Today I stumbled upon a (relatively old) article that was published in Administrative Science Quarterly (Miles, 1979, vol. 24, no. 4, pp. 590-601) about the "problems" that scholars encounter when digging into qualitative data. A few of the pros and cons of working with qualitative data were listed. As you will notice, most of them feel really familiar:
Pros of qualitative data (p. 590):
Cons of qualitative data (p. 590):
Of particular interest to me was a fragment found on pages 594-595:
"We also learned that much analysis was going on in the mind of the fieldworker. Each one developed a fairly rich set of working hypotheses about what was going on in his or her site, along with a fairly retrievable store of specific anecdotes and incidents supporting the hypotheses. But without interaction with colleagues, the hypotheses went unchallenged and usually untested, and the anecdotes remembered were only those in support of the hypotheses."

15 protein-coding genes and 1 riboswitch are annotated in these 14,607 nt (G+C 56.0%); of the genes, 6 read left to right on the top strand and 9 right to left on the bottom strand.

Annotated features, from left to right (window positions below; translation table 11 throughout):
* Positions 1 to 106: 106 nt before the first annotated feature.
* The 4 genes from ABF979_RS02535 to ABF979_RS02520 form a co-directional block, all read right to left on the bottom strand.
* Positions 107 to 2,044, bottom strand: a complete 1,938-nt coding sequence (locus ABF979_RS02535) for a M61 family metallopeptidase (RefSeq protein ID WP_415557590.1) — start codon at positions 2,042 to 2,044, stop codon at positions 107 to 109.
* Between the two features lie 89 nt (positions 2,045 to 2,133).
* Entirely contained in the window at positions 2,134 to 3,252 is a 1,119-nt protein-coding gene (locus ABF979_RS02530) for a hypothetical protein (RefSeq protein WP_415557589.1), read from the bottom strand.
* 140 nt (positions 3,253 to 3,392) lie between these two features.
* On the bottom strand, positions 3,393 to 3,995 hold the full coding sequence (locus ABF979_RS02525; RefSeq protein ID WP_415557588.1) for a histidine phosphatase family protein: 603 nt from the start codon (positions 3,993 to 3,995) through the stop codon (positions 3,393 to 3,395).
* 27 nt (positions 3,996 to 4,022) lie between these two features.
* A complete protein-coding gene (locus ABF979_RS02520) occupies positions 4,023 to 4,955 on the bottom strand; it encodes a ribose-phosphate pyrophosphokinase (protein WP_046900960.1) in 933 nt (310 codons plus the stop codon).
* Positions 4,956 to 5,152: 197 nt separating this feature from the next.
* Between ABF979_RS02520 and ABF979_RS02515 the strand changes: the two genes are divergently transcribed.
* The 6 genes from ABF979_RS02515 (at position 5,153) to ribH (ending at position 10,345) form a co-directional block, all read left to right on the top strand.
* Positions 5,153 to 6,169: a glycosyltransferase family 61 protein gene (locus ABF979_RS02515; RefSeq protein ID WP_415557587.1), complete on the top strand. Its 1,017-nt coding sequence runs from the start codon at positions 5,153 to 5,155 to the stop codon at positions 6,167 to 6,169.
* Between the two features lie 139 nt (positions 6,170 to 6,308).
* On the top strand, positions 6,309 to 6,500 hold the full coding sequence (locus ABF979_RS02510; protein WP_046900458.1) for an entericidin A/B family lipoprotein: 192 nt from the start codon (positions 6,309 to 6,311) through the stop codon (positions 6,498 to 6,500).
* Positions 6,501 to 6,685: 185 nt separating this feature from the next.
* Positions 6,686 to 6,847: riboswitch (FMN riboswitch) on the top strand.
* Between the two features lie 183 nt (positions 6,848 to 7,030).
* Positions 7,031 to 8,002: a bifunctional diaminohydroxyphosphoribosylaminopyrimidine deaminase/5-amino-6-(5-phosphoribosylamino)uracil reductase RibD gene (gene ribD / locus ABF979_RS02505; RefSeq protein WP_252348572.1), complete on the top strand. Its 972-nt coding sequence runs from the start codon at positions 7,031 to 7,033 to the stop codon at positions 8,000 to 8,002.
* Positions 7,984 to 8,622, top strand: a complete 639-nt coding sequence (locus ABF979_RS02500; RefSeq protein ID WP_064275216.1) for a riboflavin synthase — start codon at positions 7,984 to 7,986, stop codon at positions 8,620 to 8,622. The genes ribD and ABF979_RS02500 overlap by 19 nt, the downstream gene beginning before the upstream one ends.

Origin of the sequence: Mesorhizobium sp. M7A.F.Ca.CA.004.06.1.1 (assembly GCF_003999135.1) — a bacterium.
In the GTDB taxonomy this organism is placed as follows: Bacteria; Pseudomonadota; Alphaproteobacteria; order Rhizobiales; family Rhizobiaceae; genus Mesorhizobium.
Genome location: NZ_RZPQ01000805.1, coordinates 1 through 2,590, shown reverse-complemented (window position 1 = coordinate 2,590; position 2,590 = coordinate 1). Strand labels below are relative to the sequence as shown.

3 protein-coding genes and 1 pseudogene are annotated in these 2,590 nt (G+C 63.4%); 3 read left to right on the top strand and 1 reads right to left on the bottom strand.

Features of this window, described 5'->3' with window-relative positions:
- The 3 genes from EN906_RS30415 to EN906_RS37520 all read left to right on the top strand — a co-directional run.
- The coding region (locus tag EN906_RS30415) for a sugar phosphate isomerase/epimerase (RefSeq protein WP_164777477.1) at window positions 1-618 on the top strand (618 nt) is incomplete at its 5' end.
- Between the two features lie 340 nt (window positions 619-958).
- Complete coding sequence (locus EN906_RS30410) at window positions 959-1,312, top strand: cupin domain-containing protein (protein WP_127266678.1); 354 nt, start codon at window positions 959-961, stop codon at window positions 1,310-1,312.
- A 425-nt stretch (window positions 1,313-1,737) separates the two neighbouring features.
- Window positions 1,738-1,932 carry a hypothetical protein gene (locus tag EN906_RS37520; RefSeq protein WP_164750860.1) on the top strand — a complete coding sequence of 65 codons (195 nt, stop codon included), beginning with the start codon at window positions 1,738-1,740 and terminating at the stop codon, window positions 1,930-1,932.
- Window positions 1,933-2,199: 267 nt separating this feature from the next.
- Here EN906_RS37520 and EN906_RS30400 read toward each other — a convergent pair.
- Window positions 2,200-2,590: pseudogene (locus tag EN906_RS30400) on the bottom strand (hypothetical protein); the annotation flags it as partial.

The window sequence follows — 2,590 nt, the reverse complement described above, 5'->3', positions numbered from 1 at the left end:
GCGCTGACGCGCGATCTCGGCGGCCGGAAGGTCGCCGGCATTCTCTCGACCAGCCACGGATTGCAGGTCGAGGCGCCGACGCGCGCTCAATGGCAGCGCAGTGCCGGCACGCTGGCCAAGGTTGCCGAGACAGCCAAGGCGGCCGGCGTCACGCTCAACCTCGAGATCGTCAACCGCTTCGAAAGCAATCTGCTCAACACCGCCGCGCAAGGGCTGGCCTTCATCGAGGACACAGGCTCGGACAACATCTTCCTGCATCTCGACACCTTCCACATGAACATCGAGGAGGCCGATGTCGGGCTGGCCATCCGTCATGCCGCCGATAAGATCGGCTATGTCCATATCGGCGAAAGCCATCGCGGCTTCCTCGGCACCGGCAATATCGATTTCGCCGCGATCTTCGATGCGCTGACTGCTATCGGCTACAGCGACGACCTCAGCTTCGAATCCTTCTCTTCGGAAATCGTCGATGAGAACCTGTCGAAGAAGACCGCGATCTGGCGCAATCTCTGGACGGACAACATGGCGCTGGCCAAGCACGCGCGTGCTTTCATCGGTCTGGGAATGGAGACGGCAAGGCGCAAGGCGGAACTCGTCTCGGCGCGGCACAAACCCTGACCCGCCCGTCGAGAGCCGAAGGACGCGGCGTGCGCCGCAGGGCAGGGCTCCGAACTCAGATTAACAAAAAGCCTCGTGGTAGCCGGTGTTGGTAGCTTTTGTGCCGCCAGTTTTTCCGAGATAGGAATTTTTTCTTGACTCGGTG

Notice the words "anecdotes", "hypotheses" and the claim that qualitative researchers have a tendency to remember those fragments of data that support the hypotheses. A proposed solution is member checking although we cannot establish how strongly this protects us against "self-delusion".
Blogging away about my PhD. My goal is to keep you up to date about the progress made in my research. Stay tuned for more news and feel free to interact and comment.